As you can see, the torque to the wheels equals the torque from the engine minus the friction loss times the rotational velocity of the drivetrain minus the mass of the drivetrain times the acceleration of the drivetrain.

    I'll stop short of the laplace domain to say:

    And it is proven - drivetrain loss is not a constant number. It is a function of the total coefficient friction throught the drivetrain, the total mass of the rotating drivetrain, and the acceleration/velocity of the drivetrain.

    I apologize for my lack of graphics and hope you were able to follow along.



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    One day....it will be on 4 wheels. supporter Feedback Score 2 (100%)
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    woulden't it be as easy as finding two identical cars with two separate engines that have been on engine dyno's and seeing what the final HP figures are? before and after for each car? would be conclusive in my eye's.
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    LW fears my posts Not Verified Feedback Score 1 (100%)
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    It is definitely NOT a fixed percentage. As was stated above, there are a lot of factors that contribute to the total drivetrain loss. Road and Track did an article on this long ago, the tires are considered "static" friction (since you obviously can't change tires while driving down the road, and their width and air pressure is basically constant while driving, so they are given a fixed value, a certain amount of horsepower is needed just to move the car against the friction of the road bringing it to a halt.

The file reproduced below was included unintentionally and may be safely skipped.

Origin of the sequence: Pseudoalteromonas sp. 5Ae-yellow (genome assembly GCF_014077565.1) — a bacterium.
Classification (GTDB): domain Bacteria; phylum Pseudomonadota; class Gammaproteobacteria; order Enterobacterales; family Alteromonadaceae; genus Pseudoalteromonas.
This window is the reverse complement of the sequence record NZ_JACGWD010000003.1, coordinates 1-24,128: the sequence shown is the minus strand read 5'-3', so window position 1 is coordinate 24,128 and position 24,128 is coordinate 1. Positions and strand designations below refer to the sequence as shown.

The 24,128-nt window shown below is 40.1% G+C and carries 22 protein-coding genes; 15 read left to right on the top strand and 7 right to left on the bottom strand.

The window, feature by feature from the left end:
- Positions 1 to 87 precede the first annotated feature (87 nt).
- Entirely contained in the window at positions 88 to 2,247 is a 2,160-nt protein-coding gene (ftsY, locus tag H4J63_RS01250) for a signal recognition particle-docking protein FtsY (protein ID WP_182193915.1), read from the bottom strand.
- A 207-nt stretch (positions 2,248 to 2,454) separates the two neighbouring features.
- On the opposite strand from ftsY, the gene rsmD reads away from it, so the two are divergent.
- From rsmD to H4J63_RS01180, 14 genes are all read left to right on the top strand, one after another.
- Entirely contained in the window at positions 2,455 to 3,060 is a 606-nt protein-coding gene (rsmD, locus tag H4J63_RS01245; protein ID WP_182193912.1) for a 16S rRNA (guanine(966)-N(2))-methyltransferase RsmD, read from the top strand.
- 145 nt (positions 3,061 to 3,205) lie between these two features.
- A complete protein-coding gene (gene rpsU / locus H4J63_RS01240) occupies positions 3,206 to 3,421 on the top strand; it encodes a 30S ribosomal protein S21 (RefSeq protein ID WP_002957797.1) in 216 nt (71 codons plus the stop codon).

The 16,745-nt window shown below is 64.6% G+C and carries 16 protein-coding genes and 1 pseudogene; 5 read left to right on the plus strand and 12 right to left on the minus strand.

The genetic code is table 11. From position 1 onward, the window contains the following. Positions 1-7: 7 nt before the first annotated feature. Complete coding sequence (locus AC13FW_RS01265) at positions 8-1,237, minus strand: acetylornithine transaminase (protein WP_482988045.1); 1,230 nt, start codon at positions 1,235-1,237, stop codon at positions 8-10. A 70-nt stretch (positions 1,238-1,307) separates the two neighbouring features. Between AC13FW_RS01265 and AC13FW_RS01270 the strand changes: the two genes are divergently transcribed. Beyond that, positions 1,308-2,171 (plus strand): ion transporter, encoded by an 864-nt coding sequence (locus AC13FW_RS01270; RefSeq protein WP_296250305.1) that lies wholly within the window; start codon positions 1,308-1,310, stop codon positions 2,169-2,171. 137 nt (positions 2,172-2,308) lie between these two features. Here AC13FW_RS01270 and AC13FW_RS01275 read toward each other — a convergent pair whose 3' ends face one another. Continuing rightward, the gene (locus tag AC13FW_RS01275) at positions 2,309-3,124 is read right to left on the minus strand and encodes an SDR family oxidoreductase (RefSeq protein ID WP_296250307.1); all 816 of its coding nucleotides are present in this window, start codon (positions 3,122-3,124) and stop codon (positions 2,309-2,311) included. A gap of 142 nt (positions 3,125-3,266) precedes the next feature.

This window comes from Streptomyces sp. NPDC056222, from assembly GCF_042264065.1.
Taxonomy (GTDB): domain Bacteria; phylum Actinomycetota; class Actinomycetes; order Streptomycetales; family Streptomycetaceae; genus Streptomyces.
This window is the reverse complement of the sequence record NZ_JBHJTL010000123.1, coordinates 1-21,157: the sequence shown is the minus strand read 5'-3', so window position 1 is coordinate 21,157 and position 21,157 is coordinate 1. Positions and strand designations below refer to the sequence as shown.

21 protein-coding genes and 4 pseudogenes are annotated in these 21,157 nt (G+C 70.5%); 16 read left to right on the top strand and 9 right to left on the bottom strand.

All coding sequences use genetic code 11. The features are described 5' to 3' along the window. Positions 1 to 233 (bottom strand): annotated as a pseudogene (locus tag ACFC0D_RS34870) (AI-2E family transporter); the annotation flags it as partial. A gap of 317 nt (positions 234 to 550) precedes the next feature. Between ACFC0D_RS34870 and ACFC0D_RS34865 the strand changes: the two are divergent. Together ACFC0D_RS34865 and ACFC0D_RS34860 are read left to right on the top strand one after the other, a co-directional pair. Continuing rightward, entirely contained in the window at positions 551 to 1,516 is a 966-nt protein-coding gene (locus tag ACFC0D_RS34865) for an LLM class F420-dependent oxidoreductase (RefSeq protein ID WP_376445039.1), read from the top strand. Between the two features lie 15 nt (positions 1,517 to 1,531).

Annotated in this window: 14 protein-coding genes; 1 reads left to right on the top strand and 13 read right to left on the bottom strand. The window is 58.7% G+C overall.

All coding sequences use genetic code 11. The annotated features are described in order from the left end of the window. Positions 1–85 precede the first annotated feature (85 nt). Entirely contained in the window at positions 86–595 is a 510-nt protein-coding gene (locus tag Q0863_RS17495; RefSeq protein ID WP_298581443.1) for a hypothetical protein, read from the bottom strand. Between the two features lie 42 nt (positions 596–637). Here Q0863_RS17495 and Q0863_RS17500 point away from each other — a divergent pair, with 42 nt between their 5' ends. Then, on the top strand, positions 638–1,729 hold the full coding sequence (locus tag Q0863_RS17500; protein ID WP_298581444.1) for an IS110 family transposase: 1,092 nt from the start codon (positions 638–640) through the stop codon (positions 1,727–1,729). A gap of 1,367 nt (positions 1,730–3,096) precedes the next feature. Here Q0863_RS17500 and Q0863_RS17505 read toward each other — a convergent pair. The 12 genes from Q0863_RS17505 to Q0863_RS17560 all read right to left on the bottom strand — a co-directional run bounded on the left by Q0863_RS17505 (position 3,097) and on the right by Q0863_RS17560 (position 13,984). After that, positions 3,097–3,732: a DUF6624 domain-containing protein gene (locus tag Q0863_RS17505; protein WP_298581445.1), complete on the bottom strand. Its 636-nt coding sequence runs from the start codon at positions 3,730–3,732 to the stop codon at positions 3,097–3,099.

The transmission itself however, will vary in the amount of drivetrain loss based on what gear you are in, what rpm you are at, and heat build up. This number could equal 30-60hp depending on conditions. Frictional losses in gear are higher with higher speeds, and lower with lower speeds.

    Other things are also a fixed measurement. Switching to a CFDS and lighter wheels will enable you to spin the tires faster, showing an increase on the dyno. That is a fixed amount of horsepower you will gain, not a variable one. Your total drivetrain losses are variable, within a fixed range. You'll never get your losses down below a certain horsepower number, and you'll never suddenly increase your drivetrain loss simply because you bolted on a new set of turbos and are now making more power. (However, a higher horsepower car may see some increase in total drivetrain loss due to the increased friction in the tranny/xfer case resulting from the elevated acceleration rate.)

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    Member verified Feedback Score 1 (100%) B-Man's Avatar
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    I use that site all the time when this comes up.
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    One day....it will be on 4 wheels. supporter Feedback Score 2 (100%)
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    fwiw I'm not saying it's fixed...just saying engine in and engine out will tell you exactly how much your loosing.